point f (x0 ) B, then the composite function g f : A R defined by g f (x) = g (f (x)) is
differentiable at x0 . And
(g f )0 (x0 ) = g 0 (f (x0 )) f 0 (x0 ).
Proof. This proof is easy by sequential criterion of limit existence. Let (xn ) be a se-
quence converging to x0 . Then since f is differentiable at x0 , it is continuous also and
we have that f (xn ) f (x0 ). Now by differentiability hence by continuity of g at
f (x0 ) B, we know that g (f (xn )) converges to g (f (x0 )), that is, g f (xn ) g
f (x0 ). Now limxx0 gf (x)gf
xx0
(x0 )
= limxn x0 gf (xxnn)gf
x0
(x0 )
= limxn x0 gff (x n )gf (x0 )
(xn )f (x0 )
f (xn )f (x0 ) g(f (xn ))g(f (x0 )) f (xn )f (x0 )
limxn x0 xn x0 = limxn x0 f (xn )f (x0 ) limf (xn )f (x0 ) xn x0 = g 0 (f (x0 ))
f 0 (x0 ). 
Remark 4.14. A function is not differentiable at x0 if the limit limh0 f (x0 +h)fh
(x0 )
does not
exist.
 By sequentialcriterion of limit existence (see Remark (3.17)), it means that (hn 0) 6
f (x0 +hn )f (x0 )
hn l .
We defined maximum and minimum for a function in the last section. Suppose if x0 (a, b)
is the maximum of a continuous function f defined on [a, b] and f is differentiable at x0 , then
we feel that the tangent line at x0 is parallel to X-axis. (One can draw some figures to visualize
it.)
4.15. Local Maximum and Local Minimum for a function
Let f be a function defined on a subset S of R. If for x0 S there exist a > 0 such that
f (x0 ) f (x) for all x (x0 , x0 + ) S, then we say that x0 is the local maximum for f on
S. Similarly one can define local minimum of f .
Theorem 4.16. Let f : [a, b] R be a function. Suppose that f has either a local maximum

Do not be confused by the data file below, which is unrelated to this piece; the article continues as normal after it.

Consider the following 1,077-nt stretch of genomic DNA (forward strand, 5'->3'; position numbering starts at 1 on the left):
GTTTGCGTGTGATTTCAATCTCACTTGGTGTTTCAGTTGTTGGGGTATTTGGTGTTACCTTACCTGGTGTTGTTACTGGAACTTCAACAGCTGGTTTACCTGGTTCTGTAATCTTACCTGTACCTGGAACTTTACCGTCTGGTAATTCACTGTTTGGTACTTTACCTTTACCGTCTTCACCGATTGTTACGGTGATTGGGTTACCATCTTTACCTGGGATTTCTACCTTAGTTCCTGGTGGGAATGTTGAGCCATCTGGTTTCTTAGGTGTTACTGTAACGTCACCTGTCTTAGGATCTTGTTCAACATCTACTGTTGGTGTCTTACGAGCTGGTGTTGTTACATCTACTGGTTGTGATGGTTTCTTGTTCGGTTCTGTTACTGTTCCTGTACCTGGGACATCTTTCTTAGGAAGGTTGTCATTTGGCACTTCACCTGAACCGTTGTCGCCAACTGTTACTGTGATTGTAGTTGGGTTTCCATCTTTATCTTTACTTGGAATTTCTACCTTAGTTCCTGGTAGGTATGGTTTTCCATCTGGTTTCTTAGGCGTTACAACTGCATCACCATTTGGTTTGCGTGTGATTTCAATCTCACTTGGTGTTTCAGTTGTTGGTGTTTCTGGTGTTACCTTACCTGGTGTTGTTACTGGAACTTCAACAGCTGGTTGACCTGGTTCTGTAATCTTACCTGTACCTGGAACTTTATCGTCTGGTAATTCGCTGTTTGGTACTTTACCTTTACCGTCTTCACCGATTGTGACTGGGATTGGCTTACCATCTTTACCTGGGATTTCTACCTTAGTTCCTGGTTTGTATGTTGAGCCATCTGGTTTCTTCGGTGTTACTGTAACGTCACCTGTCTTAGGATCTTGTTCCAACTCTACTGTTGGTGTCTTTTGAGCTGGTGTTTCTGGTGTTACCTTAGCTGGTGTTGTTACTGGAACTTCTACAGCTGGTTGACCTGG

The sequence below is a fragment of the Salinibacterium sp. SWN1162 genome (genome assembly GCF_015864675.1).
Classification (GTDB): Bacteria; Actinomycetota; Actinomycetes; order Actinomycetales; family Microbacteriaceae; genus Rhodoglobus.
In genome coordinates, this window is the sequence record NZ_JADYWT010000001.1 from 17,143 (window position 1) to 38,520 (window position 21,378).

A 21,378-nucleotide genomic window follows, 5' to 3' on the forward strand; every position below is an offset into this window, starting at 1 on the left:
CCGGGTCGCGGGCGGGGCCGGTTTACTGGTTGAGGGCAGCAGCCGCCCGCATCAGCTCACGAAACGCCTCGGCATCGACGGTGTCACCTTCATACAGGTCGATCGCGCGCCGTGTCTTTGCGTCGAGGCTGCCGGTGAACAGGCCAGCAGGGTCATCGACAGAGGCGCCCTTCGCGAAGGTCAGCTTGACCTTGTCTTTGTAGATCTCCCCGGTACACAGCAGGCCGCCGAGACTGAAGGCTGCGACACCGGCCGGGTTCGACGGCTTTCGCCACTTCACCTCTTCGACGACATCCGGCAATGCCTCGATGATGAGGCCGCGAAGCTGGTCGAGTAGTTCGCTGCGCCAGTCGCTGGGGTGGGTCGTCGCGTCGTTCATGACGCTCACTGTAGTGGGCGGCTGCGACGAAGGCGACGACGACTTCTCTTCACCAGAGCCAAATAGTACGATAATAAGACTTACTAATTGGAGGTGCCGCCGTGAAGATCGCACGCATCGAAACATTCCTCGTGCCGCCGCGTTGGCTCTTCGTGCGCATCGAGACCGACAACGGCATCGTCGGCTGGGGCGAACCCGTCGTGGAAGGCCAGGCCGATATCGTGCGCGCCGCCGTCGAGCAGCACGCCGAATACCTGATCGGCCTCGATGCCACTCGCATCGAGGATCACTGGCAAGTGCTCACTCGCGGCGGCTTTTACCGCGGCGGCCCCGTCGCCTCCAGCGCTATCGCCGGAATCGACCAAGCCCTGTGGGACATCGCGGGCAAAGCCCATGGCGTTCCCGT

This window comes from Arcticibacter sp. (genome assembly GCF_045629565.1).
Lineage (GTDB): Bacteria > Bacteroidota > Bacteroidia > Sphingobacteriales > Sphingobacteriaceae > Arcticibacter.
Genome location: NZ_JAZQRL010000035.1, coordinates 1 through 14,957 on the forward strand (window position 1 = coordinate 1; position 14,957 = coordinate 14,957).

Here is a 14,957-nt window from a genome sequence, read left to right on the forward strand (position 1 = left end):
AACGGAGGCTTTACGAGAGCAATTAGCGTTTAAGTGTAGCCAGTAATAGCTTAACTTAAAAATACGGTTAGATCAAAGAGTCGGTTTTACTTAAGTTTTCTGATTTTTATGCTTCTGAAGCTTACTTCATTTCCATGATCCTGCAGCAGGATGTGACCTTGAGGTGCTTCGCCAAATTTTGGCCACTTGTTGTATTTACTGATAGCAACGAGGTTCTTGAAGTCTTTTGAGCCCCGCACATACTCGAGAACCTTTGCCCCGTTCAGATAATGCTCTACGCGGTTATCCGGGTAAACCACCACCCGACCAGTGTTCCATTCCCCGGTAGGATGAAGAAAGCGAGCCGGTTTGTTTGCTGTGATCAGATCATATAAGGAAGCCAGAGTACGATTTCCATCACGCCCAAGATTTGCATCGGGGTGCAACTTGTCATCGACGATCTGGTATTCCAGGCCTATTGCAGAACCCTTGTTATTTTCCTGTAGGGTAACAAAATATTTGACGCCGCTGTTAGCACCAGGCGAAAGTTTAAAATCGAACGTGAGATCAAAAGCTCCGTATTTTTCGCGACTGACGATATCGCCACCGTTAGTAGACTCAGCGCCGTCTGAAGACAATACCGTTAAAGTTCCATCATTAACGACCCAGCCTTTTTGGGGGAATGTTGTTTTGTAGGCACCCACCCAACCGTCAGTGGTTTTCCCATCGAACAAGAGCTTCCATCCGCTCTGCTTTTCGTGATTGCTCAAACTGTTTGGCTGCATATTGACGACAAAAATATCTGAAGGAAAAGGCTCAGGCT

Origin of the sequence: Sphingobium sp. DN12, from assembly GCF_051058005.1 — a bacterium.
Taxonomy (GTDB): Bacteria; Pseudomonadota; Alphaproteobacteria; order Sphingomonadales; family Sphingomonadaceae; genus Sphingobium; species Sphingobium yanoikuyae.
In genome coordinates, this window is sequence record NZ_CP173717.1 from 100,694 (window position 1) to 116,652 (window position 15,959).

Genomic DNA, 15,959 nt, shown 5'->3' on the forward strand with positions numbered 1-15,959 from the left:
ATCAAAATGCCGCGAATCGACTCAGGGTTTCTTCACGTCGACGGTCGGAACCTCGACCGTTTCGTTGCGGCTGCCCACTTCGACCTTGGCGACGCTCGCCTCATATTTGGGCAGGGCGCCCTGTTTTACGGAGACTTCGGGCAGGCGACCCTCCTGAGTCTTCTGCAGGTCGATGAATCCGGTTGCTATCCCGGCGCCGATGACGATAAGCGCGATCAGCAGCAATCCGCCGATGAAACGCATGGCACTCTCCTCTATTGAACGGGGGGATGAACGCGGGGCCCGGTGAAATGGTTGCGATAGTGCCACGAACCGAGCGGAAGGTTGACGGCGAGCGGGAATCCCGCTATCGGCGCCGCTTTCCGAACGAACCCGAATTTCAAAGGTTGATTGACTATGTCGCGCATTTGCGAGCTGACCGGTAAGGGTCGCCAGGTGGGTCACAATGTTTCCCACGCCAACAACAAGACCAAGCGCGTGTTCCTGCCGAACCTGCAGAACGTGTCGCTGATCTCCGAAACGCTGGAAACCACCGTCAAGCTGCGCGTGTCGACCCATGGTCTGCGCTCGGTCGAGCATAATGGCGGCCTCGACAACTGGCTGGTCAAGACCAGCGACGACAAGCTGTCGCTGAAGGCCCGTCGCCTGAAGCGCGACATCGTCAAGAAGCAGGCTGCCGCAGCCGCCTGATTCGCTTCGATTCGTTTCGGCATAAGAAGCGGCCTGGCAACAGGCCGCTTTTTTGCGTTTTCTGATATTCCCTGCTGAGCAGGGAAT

or local minimum at x0 (a, b). If f is differentiable at x0 , then f 0 (x0 ) = 0.
Proof. Suppose f has a local maximum at x0 , then there a > 0 such that x (x0 , x0 +)
f (x) f (x0 ). And hence x (x0 , x0 ) f (x)f
xx0
(x0 )
0 limxx0 f (x)f
xx0
(x0 )
0
f (x)f (x0 ) f (x)f (x0 )
f 0 (x0 ) 0. Similarly x (x0 , x0 + ) xx0 0 limxx0 xx0 0 f 0 (x0 ) 0.
Hence f 0 (x0 ) = 0. 
Remark 4.17. Note that the theorem is not valid if x0 is the end point of the interval. For
example f : [0, 1] R, defined by f (x) = 1 x has both end points as local extremum but f 0
is never zero.
Remark 4.18. Above theorem can be used to prove the following important theorem, known
as Rolles theorem.
Theorem 4.19. (Rolles Theorem) Let f : [a, b] R be a continuous function. If f (a) = f (b)
and f is differentiable in (a, b), then there is point x0 (a, b) such that f 0 (x0 ) = 0.
f (x)f (c)
Proof. If f is a constant function on [a, b], then for x, c in (a, b), xc = 0
limxc f (x)f
xc
(c)
= 0. And if f is not a constant function, then by Theorem (3.41), there
are x0 , y0 [a, b] suchthat f (x0 ) = sup{f (x) : x [a, b]} and f (y0 ) = inf{f (x) : x [a, b]}.
But f being a non constant function f (x0 ) > f (y0 ). Suppose WLG f (x0 ) 6= f (a) = f (b) so
that x0 (a, b), but x0 being the maximum by Theorem (4.16), f 0 (x0 ) = 0. 
Remark 4.20. Geometrically, Rolles theorem implies the existence of a point at which the
tangent line is parallel to a line joining the points (a, f (a)) and (b, f (b)). Now we can ask the
question that if f (a) 6= f (b) in the above theorem, can one still guarantee the existence of
a point in (a, b), where the tangent line is parallel to a line joining the points (a, f (a)) and
(b, f (b)).
30
Theorem 4.21. (Mean Value Theorem) Let f : [a, b] R be a continuous function. If f is
differentiable in (a, b), then there is point x0 (a, b) such that f 0 (x0 ) = f (b)f
ba
(a)
.

Proof. Consider the function g : [a, b] R defined by g(x) = (b a)f (x) (f (b) f (a))x, then
g(a) = bf (a) af (b) = g(b) and g is continuous on [a, b] and differentiable in (a, b), we can
apply Rolles theorem to function g to conclude the existence of a point x0 (a, b) such that
g 0 (x0 ) = 0 f 0 (x0 ) = f (b)f
ba
(a)
. 

Theorem 4.22. Suppose f : [a, b] R is continuous on [a, b] and differentiable on (a, b). Then
the function is constant if and only if f 0 (x) = 0 for all x (a, b).